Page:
Let me first say, the mefloquine dreams are truly unreal. I had an amazing dream earlier that would make for an incredible plot to a sci-fi novel or movie. But then I woke up and was nauseated, so I couldn’t fall back asleep. Boo hiss. So I started thinking, of course, and I realized a few things that were worthy of a blog post.
But before we get to that. Can I just mention that while starting to type this very entry, I look over to my right side and see something move. Out of nowhere, the biggest cockroach I have EVER seen in my entire life waltzes out from some crack in my door. Hey asshole! I just cleaned my room, there isn’t anything tasty in here. I imagined how freaked out my friend would have been if he saw that cockroach. Little guy is hiding behind a wheel of duct tape, and he is the same size as the roll. Ha, not sure what this guy has been eating but he sure is a porker. How on Earth did I manage to have a ridiculously irrational fear of spiders, but cockroaches I don’t care. Well, except for that shit that just went down. No kidding while typing “cockroaches I don’t care.” The jackass runs towards me with lightening speed and I freak out. Probably because I’m up at 3 in the morning, I just took my Mefloquine last night, and paranoia is a side effect. Also, does anyone really want a GIANT cockroach lurking under their feet? No I don’t think so. So I stomped on that guy and he got attached to the bottom of my shoe, so I had to murder him senselessly to get him off my shoe. Now he is just chilling, VERY dead next to me. I don’t have the heart to shoo him away. But I am heartless enough to smash him into pieces. Alright just kidding, I shuffled him out of my line of site. No one wants to look at that. Aw great, now I’m going to have to wash my shoes AND my floor. Yeah well, next time his brethren will know better than to mess with a girl on Mefloquine.
Okay, back to my original point. I met the new trainees last week, but they came to my site yesterday. I was told to teach them about contracts, my project partners, and explain a little bit about my site situation. I realized afterwards that what I told them was probably a little scary. I haven’t exactly had the best site situation. I didn’t mean to scare them or to sound jaded, but it probably came off that way. Don’t you wish you could go back some times and just rephrase things? Luckily, I’ll have the chance to tell them this Wednesday. Are you ready for this? This is my personal Peace Corps philosophy, I’ve held onto this philosophy since the dawn of my Peace Corps time. 30% is your site. 70% is what you make of it. There will always be things you cannot change. There will always be people who don’t like you. Sometimes you will be put in a community that doesn’t really need a volunteer or maybe even a community that needs one so desperately, you couldn’t possible help them enough. You might not have electricity or easy access to water. You might have crappy transportation to your town. You might have to walk everywhere. Your original counterpart might be awful or they might be amazing. No matter what you do, there will always be variables you have absolutely no control over.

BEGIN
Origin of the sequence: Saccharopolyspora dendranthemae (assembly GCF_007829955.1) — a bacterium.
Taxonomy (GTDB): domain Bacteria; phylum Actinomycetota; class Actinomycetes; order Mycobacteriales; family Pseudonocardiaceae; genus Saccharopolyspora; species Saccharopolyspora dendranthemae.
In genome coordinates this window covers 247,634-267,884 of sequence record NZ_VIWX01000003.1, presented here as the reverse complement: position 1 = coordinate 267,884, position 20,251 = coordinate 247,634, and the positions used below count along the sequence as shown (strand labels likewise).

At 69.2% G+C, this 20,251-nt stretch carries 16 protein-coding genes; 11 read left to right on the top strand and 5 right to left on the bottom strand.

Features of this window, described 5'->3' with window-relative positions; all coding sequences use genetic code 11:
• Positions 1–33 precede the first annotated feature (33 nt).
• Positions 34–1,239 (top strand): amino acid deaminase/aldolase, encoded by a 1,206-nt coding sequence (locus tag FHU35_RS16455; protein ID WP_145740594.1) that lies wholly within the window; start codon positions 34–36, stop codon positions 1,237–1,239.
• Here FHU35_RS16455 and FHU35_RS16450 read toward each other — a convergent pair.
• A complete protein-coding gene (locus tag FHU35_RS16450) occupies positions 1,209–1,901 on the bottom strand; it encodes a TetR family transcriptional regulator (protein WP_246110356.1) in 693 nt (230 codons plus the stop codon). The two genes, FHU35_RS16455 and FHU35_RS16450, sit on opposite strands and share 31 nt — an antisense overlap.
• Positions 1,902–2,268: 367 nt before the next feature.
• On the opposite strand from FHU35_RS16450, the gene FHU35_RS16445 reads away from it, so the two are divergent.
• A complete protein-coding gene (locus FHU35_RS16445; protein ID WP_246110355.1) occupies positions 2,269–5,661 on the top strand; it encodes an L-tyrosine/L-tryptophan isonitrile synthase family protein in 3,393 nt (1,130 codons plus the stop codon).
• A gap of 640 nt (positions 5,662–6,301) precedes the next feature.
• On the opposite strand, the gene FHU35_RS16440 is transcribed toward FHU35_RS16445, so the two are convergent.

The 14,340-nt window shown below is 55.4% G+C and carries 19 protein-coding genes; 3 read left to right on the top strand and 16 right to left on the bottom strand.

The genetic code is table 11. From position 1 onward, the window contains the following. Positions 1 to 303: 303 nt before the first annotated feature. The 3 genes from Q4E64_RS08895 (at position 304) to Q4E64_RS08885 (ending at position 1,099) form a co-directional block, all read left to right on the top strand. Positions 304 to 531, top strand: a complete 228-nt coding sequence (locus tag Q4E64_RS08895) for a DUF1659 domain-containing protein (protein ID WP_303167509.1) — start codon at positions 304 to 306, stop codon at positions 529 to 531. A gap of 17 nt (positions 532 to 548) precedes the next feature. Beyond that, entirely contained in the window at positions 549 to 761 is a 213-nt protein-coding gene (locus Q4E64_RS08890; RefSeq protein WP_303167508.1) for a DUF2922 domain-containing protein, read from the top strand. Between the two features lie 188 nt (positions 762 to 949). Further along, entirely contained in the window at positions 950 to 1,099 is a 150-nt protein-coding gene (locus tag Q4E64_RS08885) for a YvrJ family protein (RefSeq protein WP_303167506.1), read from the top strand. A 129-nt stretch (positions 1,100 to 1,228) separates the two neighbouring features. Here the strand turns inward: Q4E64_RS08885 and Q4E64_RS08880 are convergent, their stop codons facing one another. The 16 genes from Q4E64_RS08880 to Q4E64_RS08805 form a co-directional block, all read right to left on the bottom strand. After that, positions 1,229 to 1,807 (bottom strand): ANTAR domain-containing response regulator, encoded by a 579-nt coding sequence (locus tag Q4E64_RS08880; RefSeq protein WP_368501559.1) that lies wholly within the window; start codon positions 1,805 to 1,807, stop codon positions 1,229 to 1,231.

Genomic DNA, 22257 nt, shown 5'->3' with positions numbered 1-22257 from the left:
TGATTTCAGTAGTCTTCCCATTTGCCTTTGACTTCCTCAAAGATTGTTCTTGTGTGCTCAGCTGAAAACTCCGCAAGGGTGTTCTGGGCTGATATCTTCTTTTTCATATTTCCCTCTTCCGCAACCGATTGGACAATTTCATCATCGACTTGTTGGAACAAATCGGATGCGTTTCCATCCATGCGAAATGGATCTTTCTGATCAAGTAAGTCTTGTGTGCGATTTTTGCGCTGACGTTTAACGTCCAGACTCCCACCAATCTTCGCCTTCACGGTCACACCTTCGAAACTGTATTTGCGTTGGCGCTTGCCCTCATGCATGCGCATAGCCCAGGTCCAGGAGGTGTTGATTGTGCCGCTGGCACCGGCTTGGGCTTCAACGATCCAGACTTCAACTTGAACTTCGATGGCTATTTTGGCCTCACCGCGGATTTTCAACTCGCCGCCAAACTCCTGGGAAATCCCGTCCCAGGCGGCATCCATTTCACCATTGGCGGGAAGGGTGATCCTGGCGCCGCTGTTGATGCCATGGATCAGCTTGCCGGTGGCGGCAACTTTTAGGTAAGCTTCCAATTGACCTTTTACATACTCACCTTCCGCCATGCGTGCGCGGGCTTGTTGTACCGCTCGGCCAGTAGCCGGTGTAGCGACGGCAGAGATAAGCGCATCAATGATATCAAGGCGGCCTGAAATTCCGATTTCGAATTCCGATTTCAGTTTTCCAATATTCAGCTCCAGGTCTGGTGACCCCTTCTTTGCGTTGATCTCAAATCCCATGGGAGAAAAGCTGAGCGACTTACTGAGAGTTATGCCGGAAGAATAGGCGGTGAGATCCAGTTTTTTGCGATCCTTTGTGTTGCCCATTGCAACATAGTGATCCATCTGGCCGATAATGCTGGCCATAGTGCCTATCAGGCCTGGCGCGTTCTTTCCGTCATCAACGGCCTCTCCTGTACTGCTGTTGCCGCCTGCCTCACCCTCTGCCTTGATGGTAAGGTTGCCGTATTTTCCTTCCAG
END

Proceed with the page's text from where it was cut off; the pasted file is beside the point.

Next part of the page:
But that doesn’t matter, what matters is how you deal with them. As a Peace Corps Volunteer, you are given the freedom to make your service what you want it to be. You can work on the original project you are given or you are free to create your own. You are given free reign to do what is best for your community. Okay, nothing related to the government is ever completely free reign, but you get my point. Despite my setbacks at site, despite the stupid stuff I’ve had to deal with, despite the corruption, I’ve still had the best damn year of my life. I feel like I have accomplished more in one year than I have in half my lifetime.
Even though my site situation makes me roll my eyes and growl, I have never once regretted my decision to join Peace Corps. Every experience we have in this life teaches us something, it helps us to grow. Now when I get asked in a job interview “tell me about a challenge you faced and how you overcame it” I can floor them with my awesome story of how I was faced with crazy circumstances, corruption, and people who were unwilling to change. I persevered because I saw the big picture. I know that this isn’t about me, this is about the people I’m trying to help. There are farmers in my community who want my help, they want my knowledge, and I want to give it to them. This is about them. I would gladly sacrifice tears and frustration if it means the farmers I work with have a chance at a better life. I’m not here for me, I’m here for them.
When faced with insurmountable odds and defeat, you truly realize your convictions. I’ve been dealt a crappy set of cards, but I’ll be damned if I don’t do everything in my power to win my hand. So while there are some cons to my service, the pros far outweigh them. I’ve been given the opportunity to work with a giant German software firm, I’ve made friends that I cherish with all my heart, I’ve discovered new things about myself and I’ve grown tremendously in the past year, I’ve tried new foods, I’ve been incredibly blessed to be part of a second family that treats me just like their daughter, I’ve made local friends who have changed all my opinions about Africa, and I’ve been able to work on a project that I truly believe in. I’m happier than I have been since I was a carefree kid with no worries in the world. I’ve found fulfillment.
This is my favorite adinkra symbol, Nkyimkyim it is associated with the proverb: The course of life is full of twistings, ups and downs, and zigzags.”
So to current, future, and prospective Peace Corps Volunteers – will you let the 30% control you? Or will you control the 70%?